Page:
The famous citadel, which is accessible by the long causeway, was used to defend the city from seaborne attack. Unfortunately, at least from an architectural standpoint, the modern harbor now hides much of the old Medieval coastline.

The overall look of the city is that of a traditional Middle Ages walled-city, but in fact much of Saint-Malo was rebuild in the late 1940s and 1950s with the earlier style and design. The original city, which managed to survive for centuries, was destroyed in 1944 when it was used by Germans as a last stand in the Brittany region. The city was rebuilt stone by stone and today is a truly inspiring site.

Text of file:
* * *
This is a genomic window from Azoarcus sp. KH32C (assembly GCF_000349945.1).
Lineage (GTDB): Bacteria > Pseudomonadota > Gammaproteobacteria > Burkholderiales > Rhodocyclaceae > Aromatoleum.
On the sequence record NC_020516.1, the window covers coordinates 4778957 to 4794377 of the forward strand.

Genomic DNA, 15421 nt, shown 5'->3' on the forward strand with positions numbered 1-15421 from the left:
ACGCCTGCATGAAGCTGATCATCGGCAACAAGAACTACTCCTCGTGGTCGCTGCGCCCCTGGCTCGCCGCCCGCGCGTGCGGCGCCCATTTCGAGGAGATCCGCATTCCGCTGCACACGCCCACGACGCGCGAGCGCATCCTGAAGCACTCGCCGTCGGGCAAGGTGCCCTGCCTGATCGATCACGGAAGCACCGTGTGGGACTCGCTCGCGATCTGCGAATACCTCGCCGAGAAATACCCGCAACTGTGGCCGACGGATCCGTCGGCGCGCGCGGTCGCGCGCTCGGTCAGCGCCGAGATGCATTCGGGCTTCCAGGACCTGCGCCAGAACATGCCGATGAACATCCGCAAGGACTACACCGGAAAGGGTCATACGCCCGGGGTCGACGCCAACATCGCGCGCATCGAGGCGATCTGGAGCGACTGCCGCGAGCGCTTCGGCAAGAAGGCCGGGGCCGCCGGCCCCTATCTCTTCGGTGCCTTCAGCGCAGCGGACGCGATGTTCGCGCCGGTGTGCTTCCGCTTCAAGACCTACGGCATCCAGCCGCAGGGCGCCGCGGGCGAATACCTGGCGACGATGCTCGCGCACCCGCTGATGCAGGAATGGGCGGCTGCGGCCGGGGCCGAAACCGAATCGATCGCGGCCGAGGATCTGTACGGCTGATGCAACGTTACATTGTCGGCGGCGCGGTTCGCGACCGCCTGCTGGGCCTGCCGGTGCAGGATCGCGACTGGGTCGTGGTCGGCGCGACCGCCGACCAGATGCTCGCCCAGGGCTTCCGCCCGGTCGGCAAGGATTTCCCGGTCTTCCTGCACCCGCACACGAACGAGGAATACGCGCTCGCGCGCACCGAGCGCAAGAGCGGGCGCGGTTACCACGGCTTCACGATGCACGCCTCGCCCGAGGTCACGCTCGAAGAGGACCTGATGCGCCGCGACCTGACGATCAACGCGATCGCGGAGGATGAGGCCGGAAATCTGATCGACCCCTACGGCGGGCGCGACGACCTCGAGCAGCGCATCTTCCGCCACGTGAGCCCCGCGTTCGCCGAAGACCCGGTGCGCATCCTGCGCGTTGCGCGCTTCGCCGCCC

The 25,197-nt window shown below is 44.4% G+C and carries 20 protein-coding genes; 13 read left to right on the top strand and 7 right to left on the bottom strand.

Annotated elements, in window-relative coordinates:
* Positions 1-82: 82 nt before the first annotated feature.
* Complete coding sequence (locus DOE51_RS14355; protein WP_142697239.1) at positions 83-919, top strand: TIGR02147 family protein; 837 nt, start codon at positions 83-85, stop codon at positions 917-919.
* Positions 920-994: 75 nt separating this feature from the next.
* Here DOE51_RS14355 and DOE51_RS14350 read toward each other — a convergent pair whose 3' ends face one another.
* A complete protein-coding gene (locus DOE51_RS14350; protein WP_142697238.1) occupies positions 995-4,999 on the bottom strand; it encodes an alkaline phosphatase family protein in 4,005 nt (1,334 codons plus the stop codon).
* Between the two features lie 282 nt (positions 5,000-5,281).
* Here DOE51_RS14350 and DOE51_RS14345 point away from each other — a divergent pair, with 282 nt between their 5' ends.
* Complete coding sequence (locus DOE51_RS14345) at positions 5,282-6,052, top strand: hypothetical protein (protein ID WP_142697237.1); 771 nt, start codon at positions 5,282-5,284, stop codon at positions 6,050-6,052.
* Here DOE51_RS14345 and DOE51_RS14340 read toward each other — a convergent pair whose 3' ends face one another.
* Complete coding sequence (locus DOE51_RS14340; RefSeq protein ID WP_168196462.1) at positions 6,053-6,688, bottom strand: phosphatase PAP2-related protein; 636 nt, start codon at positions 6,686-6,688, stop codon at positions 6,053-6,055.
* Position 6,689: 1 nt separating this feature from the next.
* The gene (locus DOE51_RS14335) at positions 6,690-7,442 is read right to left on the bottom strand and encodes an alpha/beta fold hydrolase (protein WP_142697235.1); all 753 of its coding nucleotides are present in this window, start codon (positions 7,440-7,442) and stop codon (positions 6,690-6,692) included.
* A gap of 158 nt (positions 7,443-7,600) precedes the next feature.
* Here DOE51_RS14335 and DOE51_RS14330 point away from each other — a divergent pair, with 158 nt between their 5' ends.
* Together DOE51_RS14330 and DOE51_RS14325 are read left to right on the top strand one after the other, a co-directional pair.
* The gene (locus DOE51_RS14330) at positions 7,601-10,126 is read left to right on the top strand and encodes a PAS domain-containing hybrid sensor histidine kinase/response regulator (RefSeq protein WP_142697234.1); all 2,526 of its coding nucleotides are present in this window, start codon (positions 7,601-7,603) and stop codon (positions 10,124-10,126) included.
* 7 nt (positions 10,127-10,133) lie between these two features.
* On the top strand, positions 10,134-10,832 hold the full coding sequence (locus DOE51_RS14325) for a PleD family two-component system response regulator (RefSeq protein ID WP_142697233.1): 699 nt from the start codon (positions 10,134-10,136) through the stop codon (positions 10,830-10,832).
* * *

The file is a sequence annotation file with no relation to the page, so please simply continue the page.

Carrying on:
The Saint Servan district, which is south of the citadel and within walking distance was originally build in the 14th and 16th centuries and despite the renovations remains almost unchanged in site. This part of town contains the three linked towers that were built in the 14th century and were known as the Steir Dor, or “gateway of the river.”

The city’s Cathedral of Saint Vincent is a classic example of early Gothic architecture in northern France and while it suffered damage during the Second World War, it is one of the sites that makes Saint-Malo the special city that it is today.